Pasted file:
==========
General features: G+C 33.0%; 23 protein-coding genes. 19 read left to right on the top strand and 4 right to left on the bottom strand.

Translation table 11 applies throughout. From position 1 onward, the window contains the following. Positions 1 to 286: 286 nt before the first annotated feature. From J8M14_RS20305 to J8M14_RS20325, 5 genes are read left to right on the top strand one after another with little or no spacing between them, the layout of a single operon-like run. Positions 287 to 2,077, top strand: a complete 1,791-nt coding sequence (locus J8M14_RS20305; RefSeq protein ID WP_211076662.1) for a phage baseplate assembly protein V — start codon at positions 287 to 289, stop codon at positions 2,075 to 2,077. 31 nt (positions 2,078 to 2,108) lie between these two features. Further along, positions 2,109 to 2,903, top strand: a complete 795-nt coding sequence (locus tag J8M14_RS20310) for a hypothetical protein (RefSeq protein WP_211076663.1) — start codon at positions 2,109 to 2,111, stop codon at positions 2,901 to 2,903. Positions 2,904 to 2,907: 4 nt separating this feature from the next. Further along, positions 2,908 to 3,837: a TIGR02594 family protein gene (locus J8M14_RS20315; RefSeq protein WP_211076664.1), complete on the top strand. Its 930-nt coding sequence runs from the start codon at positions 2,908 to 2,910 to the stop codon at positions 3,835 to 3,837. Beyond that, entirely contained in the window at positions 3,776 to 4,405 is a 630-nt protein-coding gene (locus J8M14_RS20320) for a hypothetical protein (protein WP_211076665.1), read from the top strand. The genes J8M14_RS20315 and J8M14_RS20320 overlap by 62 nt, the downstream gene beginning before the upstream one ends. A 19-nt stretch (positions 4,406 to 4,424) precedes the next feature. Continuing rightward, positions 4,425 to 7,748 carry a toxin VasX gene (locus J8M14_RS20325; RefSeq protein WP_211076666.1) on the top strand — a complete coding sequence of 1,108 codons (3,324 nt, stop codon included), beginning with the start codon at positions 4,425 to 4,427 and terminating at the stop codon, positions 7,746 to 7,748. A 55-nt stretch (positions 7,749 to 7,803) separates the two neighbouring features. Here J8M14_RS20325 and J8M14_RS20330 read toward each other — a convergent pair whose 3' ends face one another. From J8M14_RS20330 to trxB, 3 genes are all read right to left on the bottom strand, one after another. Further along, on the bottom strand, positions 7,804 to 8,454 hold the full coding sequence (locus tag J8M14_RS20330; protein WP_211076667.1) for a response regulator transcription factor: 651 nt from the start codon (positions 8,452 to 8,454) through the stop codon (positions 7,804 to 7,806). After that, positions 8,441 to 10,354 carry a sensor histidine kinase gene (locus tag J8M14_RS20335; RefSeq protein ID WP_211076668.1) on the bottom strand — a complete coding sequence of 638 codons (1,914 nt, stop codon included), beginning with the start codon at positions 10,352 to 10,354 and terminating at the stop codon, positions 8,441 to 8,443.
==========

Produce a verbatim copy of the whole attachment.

General features: G+C 33.0%; 23 protein-coding genes. 19 read left to right on the top strand and 4 right to left on the bottom strand.

Translation table 11 applies throughout. From position 1 onward, the window contains the following. Positions 1 to 286: 286 nt before the first annotated feature. From J8M14_RS20305 to J8M14_RS20325, 5 genes are read left to right on the top strand one after another with little or no spacing between them, the layout of a single operon-like run. Positions 287 to 2,077, top strand: a complete 1,791-nt coding sequence (locus J8M14_RS20305; RefSeq protein ID WP_211076662.1) for a phage baseplate assembly protein V — start codon at positions 287 to 289, stop codon at positions 2,075 to 2,077. 31 nt (positions 2,078 to 2,108) lie between these two features. Further along, positions 2,109 to 2,903, top strand: a complete 795-nt coding sequence (locus tag J8M14_RS20310) for a hypothetical protein (RefSeq protein WP_211076663.1) — start codon at positions 2,109 to 2,111, stop codon at positions 2,901 to 2,903. Positions 2,904 to 2,907: 4 nt separating this feature from the next. Further along, positions 2,908 to 3,837: a TIGR02594 family protein gene (locus J8M14_RS20315; RefSeq protein WP_211076664.1), complete on the top strand. Its 930-nt coding sequence runs from the start codon at positions 2,908 to 2,910 to the stop codon at positions 3,835 to 3,837. Beyond that, entirely contained in the window at positions 3,776 to 4,405 is a 630-nt protein-coding gene (locus J8M14_RS20320) for a hypothetical protein (protein WP_211076665.1), read from the top strand. The genes J8M14_RS20315 and J8M14_RS20320 overlap by 62 nt, the downstream gene beginning before the upstream one ends. A 19-nt stretch (positions 4,406 to 4,424) precedes the next feature. Continuing rightward, positions 4,425 to 7,748 carry a toxin VasX gene (locus J8M14_RS20325; RefSeq protein WP_211076666.1) on the top strand — a complete coding sequence of 1,108 codons (3,324 nt, stop codon included), beginning with the start codon at positions 4,425 to 4,427 and terminating at the stop codon, positions 7,746 to 7,748. A 55-nt stretch (positions 7,749 to 7,803) separates the two neighbouring features. Here J8M14_RS20325 and J8M14_RS20330 read toward each other — a convergent pair whose 3' ends face one another. From J8M14_RS20330 to trxB, 3 genes are all read right to left on the bottom strand, one after another. Further along, on the bottom strand, positions 7,804 to 8,454 hold the full coding sequence (locus tag J8M14_RS20330; protein WP_211076667.1) for a response regulator transcription factor: 651 nt from the start codon (positions 8,452 to 8,454) through the stop codon (positions 7,804 to 7,806). After that, positions 8,441 to 10,354 carry a sensor histidine kinase gene (locus tag J8M14_RS20335; RefSeq protein ID WP_211076668.1) on the bottom strand — a complete coding sequence of 638 codons (1,914 nt, stop codon included), beginning with the start codon at positions 10,352 to 10,354 and terminating at the stop codon, positions 8,441 to 8,443.